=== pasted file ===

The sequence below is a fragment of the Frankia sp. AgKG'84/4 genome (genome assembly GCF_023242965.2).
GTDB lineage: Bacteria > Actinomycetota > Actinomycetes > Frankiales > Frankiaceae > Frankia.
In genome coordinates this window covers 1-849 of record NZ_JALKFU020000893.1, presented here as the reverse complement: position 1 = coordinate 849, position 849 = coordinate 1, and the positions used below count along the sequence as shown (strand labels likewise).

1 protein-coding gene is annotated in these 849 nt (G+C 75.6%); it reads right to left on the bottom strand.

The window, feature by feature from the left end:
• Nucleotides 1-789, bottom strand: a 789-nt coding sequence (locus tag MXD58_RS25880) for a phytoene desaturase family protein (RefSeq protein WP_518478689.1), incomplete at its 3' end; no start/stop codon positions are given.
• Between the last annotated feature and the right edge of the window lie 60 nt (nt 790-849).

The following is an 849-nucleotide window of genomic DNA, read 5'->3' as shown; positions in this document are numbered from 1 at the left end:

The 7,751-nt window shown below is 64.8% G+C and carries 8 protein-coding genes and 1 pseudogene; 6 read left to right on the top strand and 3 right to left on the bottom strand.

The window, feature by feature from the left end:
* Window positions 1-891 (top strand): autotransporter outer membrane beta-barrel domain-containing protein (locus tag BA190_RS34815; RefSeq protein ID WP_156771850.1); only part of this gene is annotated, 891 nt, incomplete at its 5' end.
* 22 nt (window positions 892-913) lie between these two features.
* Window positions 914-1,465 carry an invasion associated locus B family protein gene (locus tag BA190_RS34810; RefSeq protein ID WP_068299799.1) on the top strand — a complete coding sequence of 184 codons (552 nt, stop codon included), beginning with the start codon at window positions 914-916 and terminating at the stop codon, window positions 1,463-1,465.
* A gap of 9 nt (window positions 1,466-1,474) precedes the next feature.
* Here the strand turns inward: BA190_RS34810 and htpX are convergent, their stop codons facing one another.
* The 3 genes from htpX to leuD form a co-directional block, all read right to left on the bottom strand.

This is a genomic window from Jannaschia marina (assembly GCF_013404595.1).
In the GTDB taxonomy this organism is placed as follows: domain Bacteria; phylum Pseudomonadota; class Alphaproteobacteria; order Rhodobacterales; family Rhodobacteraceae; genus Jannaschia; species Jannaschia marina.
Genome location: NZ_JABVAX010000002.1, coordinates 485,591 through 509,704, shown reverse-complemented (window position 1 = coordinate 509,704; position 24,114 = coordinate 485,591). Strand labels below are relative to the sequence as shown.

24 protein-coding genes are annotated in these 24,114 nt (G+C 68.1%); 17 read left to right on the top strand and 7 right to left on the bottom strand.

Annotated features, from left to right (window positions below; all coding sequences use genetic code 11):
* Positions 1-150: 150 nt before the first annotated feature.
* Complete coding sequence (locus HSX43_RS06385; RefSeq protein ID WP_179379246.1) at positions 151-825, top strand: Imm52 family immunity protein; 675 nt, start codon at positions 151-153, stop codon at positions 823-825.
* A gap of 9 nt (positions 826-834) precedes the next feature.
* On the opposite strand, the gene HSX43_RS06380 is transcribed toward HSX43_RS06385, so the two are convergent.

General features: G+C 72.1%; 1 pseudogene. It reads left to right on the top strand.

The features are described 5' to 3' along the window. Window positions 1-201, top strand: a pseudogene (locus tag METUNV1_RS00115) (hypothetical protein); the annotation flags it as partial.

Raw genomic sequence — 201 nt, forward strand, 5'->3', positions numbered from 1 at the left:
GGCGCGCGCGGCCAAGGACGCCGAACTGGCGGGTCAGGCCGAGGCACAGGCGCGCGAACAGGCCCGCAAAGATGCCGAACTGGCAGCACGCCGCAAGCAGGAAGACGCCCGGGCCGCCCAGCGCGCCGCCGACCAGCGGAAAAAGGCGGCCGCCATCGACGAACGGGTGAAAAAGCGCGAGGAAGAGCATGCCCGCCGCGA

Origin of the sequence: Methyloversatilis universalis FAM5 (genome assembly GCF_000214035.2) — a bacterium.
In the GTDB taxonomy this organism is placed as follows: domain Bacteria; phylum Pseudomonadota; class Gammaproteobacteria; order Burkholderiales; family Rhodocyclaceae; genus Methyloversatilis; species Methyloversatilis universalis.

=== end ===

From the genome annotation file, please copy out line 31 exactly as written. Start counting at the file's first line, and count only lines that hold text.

In the GTDB taxonomy this organism is placed as follows: domain Bacteria; phylum Pseudomonadota; class Gammaproteobacteria; order Burkholderiales; family Rhodocyclaceae; genus Methyloversatilis; species Methyloversatilis universalis.